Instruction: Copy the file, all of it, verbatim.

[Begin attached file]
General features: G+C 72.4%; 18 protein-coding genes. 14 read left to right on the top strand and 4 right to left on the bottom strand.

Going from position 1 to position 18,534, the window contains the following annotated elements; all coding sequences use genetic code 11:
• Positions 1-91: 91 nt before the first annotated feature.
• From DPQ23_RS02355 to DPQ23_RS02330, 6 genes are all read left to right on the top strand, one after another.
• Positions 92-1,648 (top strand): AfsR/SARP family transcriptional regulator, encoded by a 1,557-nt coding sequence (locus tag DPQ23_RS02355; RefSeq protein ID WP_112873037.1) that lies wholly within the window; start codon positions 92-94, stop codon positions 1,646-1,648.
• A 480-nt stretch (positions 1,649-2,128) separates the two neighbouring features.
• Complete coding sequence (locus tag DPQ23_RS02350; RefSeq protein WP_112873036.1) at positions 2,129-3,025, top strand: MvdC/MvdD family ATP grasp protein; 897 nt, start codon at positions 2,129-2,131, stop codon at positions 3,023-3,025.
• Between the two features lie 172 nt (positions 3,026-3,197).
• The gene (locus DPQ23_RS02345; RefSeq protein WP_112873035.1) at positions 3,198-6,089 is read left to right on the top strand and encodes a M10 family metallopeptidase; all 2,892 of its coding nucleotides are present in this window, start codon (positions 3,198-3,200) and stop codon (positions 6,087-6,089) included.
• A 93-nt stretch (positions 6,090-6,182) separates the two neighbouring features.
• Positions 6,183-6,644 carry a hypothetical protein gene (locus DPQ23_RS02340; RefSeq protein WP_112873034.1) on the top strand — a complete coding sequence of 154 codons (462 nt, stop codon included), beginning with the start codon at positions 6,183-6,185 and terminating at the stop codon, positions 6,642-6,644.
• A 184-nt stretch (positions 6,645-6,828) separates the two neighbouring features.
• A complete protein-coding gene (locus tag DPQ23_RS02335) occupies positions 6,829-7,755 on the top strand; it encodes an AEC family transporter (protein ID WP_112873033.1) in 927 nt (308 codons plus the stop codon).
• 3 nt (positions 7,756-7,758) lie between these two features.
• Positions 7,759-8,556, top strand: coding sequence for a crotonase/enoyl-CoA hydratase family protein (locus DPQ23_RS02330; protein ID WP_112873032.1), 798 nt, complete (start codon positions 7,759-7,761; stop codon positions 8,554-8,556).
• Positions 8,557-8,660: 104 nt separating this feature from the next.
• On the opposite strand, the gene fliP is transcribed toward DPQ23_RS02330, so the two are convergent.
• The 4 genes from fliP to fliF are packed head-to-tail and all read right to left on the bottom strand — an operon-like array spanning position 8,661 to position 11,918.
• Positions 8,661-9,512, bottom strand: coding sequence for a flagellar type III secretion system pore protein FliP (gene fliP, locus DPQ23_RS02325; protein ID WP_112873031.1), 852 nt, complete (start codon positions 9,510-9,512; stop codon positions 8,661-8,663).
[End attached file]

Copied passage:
General features: G+C 72.4%; 18 protein-coding genes. 14 read left to right on the top strand and 4 right to left on the bottom strand.

Going from position 1 to position 18,534, the window contains the following annotated elements; all coding sequences use genetic code 11:
• Positions 1-91: 91 nt before the first annotated feature.
• From DPQ23_RS02355 to DPQ23_RS02330, 6 genes are all read left to right on the top strand, one after another.
• Positions 92-1,648 (top strand): AfsR/SARP family transcriptional regulator, encoded by a 1,557-nt coding sequence (locus tag DPQ23_RS02355; RefSeq protein ID WP_112873037.1) that lies wholly within the window; start codon positions 92-94, stop codon positions 1,646-1,648.
• A 480-nt stretch (positions 1,649-2,128) separates the two neighbouring features.
• Complete coding sequence (locus tag DPQ23_RS02350; RefSeq protein WP_112873036.1) at positions 2,129-3,025, top strand: MvdC/MvdD family ATP grasp protein; 897 nt, start codon at positions 2,129-2,131, stop codon at positions 3,023-3,025.
• Between the two features lie 172 nt (positions 3,026-3,197).
• The gene (locus DPQ23_RS02345; RefSeq protein WP_112873035.1) at positions 3,198-6,089 is read left to right on the top strand and encodes a M10 family metallopeptidase; all 2,892 of its coding nucleotides are present in this window, start codon (positions 3,198-3,200) and stop codon (positions 6,087-6,089) included.
• A 93-nt stretch (positions 6,090-6,182) separates the two neighbouring features.
• Positions 6,183-6,644 carry a hypothetical protein gene (locus DPQ23_RS02340; RefSeq protein WP_112873034.1) on the top strand — a complete coding sequence of 154 codons (462 nt, stop codon included), beginning with the start codon at positions 6,183-6,185 and terminating at the stop codon, positions 6,642-6,644.
• A 184-nt stretch (positions 6,645-6,828) separates the two neighbouring features.
• A complete protein-coding gene (locus tag DPQ23_RS02335) occupies positions 6,829-7,755 on the top strand; it encodes an AEC family transporter (protein ID WP_112873033.1) in 927 nt (308 codons plus the stop codon).
• 3 nt (positions 7,756-7,758) lie between these two features.
• Positions 7,759-8,556, top strand: coding sequence for a crotonase/enoyl-CoA hydratase family protein (locus DPQ23_RS02330; protein ID WP_112873032.1), 798 nt, complete (start codon positions 7,759-7,761; stop codon positions 8,554-8,556).
• Positions 8,557-8,660: 104 nt separating this feature from the next.
• On the opposite strand, the gene fliP is transcribed toward DPQ23_RS02330, so the two are convergent.
• The 4 genes from fliP to fliF are packed head-to-tail and all read right to left on the bottom strand — an operon-like array spanning position 8,661 to position 11,918.
• Positions 8,661-9,512, bottom strand: coding sequence for a flagellar type III secretion system pore protein FliP (gene fliP, locus DPQ23_RS02325; protein ID WP_112873031.1), 852 nt, complete (start codon positions 9,510-9,512; stop codon positions 8,661-8,663).